The Nova Southeastern University Sharks, who won the NCAA Division II baseball national championship in 2016 but fell short last year, are gearing up for another run at the title.
NSU is ranked 12th in the nation by the Perfect Game website and 18th by Collegiate Baseball magazine.
Last season, the Sharks led the nation in home runs, but it’s not going to be quite like that this year. The emphasis is expected to shift from power hitting to power pitching.
The rotation will feature sophomore Devin Conn, a Middle Tennessee transfer with an overpowering arm; senior Derik Beauprez, a former University of Miami pitcher; and junior Brady Acker, a transfer from Chipola.
Sign Up and Save
Get six months of free digital access to the Miami Herald
NSU’s bullpen is led by senior closer Joe Strzelecki, a transfer from Old Dominion. Junior Christian Demby, a transfer from North Carolina State, was named the nation’s “Newcomer to Watch” by Collegiate Baseball magazine, and he could be a starter or reliever.
Johnny Leone, a talented freshman from Archbishop McCarthy, adds pitching depth and should be a significant contributor. The same can be said for Michael Gizzi, a transfer from Marshall who has a power fastball and a wipeout slider.
“This is the most depth we’ve had in our rotation,” said NSU coach Greg Brown, who has led the Sharks to the NCAA playoffs in five of the past seven years.
“Last year, we weren’t able to finish hitters enough. This year, we have quality strike-throwers who can punch guys out.”
The offense will be led by junior catcher Jake Anchia, senior first baseman Dylan Harris and senior outfielder Andrew Liberty.
Anchia led NSU with 17 homers last season and drove in 55 runs. Harris, a transfer from Saint Leo, led the Sunshine State Conference last season with a .448 batting average, making second-team All-American. Liberty hit .345 with 11 homers for NSU last year.
“[Harris] will hit in the three-hole for us,” Brown said.
The rest of the infield includes sophomore second baseman Andrew Labosky, a lefty hitter from Taravella; senior shortstop Nicholas Gallo, a steady defender who transferred from Oklahoma State; and junior third baseman Ian Acevedo, a transfer from Eastern Florida State who is another athletic, middle-of-the-order hitter.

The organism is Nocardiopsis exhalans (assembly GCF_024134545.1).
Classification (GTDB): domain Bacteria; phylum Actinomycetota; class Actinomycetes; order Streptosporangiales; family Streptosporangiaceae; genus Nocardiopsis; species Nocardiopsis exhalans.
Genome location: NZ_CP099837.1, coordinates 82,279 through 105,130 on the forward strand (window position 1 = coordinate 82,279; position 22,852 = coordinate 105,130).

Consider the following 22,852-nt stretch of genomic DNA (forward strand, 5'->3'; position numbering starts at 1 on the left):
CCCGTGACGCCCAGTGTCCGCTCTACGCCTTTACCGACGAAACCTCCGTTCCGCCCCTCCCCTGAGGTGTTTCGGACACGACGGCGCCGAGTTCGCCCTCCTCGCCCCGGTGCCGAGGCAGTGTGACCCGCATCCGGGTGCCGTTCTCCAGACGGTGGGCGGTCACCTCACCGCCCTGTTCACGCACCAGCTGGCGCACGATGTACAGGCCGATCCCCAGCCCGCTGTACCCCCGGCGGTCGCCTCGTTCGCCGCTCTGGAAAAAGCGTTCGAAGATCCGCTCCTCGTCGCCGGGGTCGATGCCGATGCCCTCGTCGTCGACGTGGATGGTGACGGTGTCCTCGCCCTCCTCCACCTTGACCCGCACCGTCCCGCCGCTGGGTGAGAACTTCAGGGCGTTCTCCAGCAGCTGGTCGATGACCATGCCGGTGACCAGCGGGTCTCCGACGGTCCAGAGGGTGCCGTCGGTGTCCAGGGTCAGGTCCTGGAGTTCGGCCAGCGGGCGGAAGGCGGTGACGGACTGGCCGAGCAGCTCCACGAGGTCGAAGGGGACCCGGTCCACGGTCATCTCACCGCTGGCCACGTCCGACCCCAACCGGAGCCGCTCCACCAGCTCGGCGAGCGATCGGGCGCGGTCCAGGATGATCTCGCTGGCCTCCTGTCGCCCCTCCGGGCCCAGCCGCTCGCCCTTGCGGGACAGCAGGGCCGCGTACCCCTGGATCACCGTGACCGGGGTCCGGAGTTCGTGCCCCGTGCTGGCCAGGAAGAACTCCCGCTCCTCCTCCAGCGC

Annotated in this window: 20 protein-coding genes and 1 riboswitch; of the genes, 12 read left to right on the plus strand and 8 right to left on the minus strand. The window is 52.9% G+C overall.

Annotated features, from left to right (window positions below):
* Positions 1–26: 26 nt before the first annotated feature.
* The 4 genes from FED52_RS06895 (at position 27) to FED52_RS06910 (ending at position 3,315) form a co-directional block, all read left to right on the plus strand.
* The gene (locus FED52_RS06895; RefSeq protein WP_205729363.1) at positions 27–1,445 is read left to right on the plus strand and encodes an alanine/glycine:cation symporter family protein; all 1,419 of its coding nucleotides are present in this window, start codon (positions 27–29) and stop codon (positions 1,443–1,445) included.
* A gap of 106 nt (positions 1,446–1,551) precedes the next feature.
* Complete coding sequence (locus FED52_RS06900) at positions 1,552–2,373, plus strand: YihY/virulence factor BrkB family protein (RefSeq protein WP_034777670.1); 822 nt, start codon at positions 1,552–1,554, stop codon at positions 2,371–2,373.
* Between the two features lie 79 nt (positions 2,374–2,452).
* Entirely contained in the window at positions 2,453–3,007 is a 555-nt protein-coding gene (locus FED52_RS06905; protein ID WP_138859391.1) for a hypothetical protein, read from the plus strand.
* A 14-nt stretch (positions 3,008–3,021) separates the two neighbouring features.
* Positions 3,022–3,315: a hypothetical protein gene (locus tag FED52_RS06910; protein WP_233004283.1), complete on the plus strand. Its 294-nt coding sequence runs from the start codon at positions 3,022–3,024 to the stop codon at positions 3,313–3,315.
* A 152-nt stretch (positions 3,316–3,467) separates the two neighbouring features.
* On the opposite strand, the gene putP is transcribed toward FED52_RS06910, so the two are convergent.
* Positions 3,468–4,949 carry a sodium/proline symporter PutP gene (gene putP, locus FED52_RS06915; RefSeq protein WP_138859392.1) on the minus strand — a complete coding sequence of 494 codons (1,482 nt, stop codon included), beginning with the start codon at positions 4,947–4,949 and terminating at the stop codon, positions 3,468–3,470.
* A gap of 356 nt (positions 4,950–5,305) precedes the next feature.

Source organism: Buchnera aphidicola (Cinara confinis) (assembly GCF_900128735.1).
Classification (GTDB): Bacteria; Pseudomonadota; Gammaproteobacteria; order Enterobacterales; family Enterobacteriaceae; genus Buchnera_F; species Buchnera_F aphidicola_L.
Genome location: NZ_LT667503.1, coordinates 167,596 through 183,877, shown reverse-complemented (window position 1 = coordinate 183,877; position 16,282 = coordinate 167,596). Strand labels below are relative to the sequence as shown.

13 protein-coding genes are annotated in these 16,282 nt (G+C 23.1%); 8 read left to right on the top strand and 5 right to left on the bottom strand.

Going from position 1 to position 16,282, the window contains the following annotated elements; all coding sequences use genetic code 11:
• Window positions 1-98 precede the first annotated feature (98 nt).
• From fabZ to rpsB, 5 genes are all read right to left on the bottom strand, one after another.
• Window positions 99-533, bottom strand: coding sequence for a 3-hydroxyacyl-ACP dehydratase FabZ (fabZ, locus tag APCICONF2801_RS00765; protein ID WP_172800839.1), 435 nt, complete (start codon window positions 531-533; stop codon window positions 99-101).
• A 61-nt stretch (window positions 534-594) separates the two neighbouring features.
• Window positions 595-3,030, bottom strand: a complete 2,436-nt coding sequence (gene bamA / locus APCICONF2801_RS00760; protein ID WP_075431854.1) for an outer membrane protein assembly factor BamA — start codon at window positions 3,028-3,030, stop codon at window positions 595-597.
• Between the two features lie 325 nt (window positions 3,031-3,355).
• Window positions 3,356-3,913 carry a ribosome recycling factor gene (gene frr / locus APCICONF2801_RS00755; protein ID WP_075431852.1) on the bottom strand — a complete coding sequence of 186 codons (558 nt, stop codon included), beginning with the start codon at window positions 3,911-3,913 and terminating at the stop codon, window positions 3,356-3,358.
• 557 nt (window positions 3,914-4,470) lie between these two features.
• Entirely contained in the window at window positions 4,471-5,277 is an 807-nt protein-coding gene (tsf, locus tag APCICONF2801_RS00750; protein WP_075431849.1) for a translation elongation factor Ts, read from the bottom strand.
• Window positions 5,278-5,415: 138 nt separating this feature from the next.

The outfield and the DH spot will include Liberty, who is coming off shoulder surgery, and Demby, who is a two-way player. Junior Samuel Duran, another transfer from Eastern Florida State; and freshman Bryan Diaz, a lefty hitter from Monsignor Pace, add to the mix.
“This year, we have more speed than last season,” Brown said. “We’ll score a lot more from first on doubles.”
Here’s a quick look at some other local college baseball programs:
The Buccaneers, who are NSU’s South Florida rivals in the Sunshine State Conference, suffered through an injury-plagued 23-27 season last year under coach Juan Ranero.
Senior center fielder Jonathan Quintana, who made first-team All-SSC in 2015, is one of those players who has returned from injury.
Barry has other talented hitters such as junior third baseman Justin Lamazares and senior right fielder Ryan Baldwin. The top pitchers are seniors Daniel Broeseker (seven saves last year) and Jonathan Hernandez.
The Bucs, who are predicted to finish eighth in the conference, are hoping that two junior-college transfers — pitchers Hugo Casilla and Nick Bralczyk — can impact the roster.
Miami Dade College
MDC, under coach Danny Price, continues to produce players for the next levels at an impressive rate. Last year, three MDC players were drafted and signed pro contracts: left fielder Kevin Williams (13th round, Angels); right-hander Alex Valverde (22nd round, Rays); and left-hander Ivan Pelaez (33rd round, Rays).
In addition, three more MDC players signed to play Division I college baseball: pitcher Eddy Demurias (South Carolina); second baseman Bruce Martin (Stetson); and infielder Raul Cabrera (Marshall). In fact, Demurias is set to be South Carolina’s closer.
This season, MDC has more top prospects, including three players who have signed to play major college baseball in 2019: center fielder Brian Rey (North Carolina State); left-hander Garrett Bye (Alabama); and right-hander Zach Helsel (Central Florida).
Other top prospects include catcher Jordan Santos; second baseman Joshua Rivera; shortstop Jose Rojas; third baseman Abdiel Layer-Lugo; outfielder Gabriel Rodriguez-Santiago; and pitcher Yusniel Padron-Artiles.
ASA College — Miami
ASA, a junior-college program that finished 20-24 last season, is coached by Jonathan Hernandez and led by pitchers Anthony Vazquez and Leudeny Pineda. The offense is powered by catcher Luis Chavez, who has signed with FIU; and outfielders Peter Baldrich and Kenneth Moreno-Costa.
Florida Memorial University
The Lions, an NAIA program that finished 10-30-1 last season, will be led by right-hander Devin Hadley. Coach Florentino Burgos’ offense will be powered by junior third baseman Emilio Marrufo and sophomore outfielder Ray Guerrero.